In most luxury hotels, if you want wireless Internet access, you are going to have to pay.

That trend may be changing. Sort of.

Loews Hotels & Resorts announced last month that it will offer free Wi-Fi at all 18 of its hotels, including the ones in Hollywood, Santa Monica and San Diego. If you want faster Internet to connect up to eight devices, however, that will cost $19.95 per day.

In the past, many luxury hotels offered only one choice: Wi-Fi at a hefty price. Previously, Loews charged about $15 to $20 per day for the slower Internet that it now offers free of charge.

A survey by the American Hotel and Lodging Assn. found that 84% of luxury hotel chains charge for Wi-Fi access, while only 8% of economy hotel chains do.

But hotel experts say many luxury hotels are moving toward a "tiered" Wi-Fi program, in which guests get a choice of average-speed Wi-Fi for free or high-speed Wi-Fi at an extra charge.

Hilton Worldwide recently announced that it would begin offering fast Wi-Fi connections for a fee starting at $3.95 per day at hotels where slower Wi-Fi is already free of charge.

The company said it will start offering the tiered Wi-Fi in the U.S. in the next two months at the Hampton, Hilton Garden Inn, Homewood Suites by Hilton and Home 2 Suites by Hilton brands. It will be rolled out worldwide to those brands later this year.

"An increasing number of our guests are carrying multiple devices and different kinds of devices, and they want higher-speed Internet," said Josh Weiss, Hilton's vice president of brand and guest technology.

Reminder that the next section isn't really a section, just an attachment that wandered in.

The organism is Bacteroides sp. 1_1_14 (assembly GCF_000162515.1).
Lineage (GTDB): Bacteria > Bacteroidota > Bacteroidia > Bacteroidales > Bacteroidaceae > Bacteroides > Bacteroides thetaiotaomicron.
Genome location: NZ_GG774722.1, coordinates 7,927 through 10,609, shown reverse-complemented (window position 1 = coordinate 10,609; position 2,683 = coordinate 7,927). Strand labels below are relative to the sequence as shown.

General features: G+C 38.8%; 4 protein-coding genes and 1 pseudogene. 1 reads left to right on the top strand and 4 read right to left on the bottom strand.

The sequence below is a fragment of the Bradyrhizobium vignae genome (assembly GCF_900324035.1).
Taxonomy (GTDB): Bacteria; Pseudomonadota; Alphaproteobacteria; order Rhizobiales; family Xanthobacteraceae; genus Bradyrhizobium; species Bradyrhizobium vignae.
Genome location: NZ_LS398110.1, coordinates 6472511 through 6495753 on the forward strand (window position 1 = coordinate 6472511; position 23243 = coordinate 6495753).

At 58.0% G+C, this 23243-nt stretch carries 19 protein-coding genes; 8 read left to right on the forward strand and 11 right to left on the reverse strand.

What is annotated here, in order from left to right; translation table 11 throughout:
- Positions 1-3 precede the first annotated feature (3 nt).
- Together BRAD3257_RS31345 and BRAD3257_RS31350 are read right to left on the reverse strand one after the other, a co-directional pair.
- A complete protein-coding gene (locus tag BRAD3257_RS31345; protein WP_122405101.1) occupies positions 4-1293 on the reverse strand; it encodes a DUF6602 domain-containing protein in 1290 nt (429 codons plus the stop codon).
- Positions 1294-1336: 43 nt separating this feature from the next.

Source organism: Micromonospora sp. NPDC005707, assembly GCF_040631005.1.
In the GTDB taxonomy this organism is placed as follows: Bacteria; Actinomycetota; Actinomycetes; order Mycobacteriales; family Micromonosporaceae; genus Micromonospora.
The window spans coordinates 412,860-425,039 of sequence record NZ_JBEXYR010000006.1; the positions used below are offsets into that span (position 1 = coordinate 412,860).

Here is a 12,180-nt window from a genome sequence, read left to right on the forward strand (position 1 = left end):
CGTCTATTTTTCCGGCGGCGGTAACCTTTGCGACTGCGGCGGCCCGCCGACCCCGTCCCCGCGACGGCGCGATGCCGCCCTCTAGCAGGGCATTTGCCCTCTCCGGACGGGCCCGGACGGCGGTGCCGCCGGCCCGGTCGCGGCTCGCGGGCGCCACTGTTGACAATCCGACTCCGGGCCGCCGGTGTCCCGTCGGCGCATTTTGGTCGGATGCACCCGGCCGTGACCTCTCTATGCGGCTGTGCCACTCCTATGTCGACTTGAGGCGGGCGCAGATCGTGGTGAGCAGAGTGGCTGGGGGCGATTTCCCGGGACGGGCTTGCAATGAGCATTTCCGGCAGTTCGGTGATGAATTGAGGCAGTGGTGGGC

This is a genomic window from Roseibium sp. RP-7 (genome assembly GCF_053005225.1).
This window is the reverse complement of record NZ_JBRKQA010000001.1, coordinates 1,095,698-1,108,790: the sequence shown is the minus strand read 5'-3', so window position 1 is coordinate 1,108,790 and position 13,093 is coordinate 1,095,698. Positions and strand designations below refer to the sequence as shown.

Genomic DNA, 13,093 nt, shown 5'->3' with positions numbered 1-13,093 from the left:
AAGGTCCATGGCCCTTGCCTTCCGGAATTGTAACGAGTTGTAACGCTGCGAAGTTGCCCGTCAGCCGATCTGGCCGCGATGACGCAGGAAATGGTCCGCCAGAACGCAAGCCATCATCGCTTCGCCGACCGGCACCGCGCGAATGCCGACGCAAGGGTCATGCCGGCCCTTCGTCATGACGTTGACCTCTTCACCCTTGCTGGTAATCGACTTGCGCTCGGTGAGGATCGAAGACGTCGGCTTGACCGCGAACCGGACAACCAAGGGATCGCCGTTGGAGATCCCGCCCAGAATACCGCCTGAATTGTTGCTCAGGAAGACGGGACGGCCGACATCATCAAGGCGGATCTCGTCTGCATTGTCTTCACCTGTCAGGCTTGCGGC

How much faster? Weiss declined to give exact numbers but said the Wi-Fi would be "appreciably faster," enabling guests to stream high-definition video on their devices.

Fewer complaints at low-cost airlines

If you fly on a low-cost airline, you may complain less about the service because your expectations for low-cost airlines are lower.

That is the conclusion of a new study by an MIT graduate student published in the Journal of Air Transport Management.

The study looked at complaints filed with the U.S. Department of Transportation about service on major network carriers such as Delta, United and US Airways, as well as low-cost carriers like Southwest and JetBlue.

It found that even when airline service levels for such categories as delays, baggage handling and overbooking were similar among airlines, low-cost carriers had a significantly lower rate of complaints.

The author, Michael Wittman, said one reason passengers on low-cost airlines don't complain as often may be that they paid less and have lower expectations.

More study is needed, he said, to find out whether fliers on low-cost airlines continue to choose the lowest airfare regardless of service quality.

Hotel to try using phones as room keys

Oh, no. You lost your hotel room key.

That might not be a problem in the future.

Starwood Hotels & Resorts, the hotel giant whose brands include Sheraton, Westin, W and Aloft, is testing new technology that enables guests to check in and open their rooms with a smartphone.

If all goes well, some hotel guests won't have to speak to any front desk workers.

Starwood is testing the technology in the next few months at the Aloft Harlem in New York and the Aloft Cupertino west of San Jose. It plans to expand the technology to its W hotels next.

Other hotel companies, such as Marriott International, already allow guests to use smartphones to book rooms and check in but still require a worker at the front desk to hand guests a key.

But the trend toward mobile check-in is on the decline, said Bruce Baltin, a senior vice president for PKF Consulting, because for many things, guests still want to talk to someone face to face.

"The industry has a history of trying to make technology more sophisticated than they need it to be," he said.

hugo.martin@latimes.com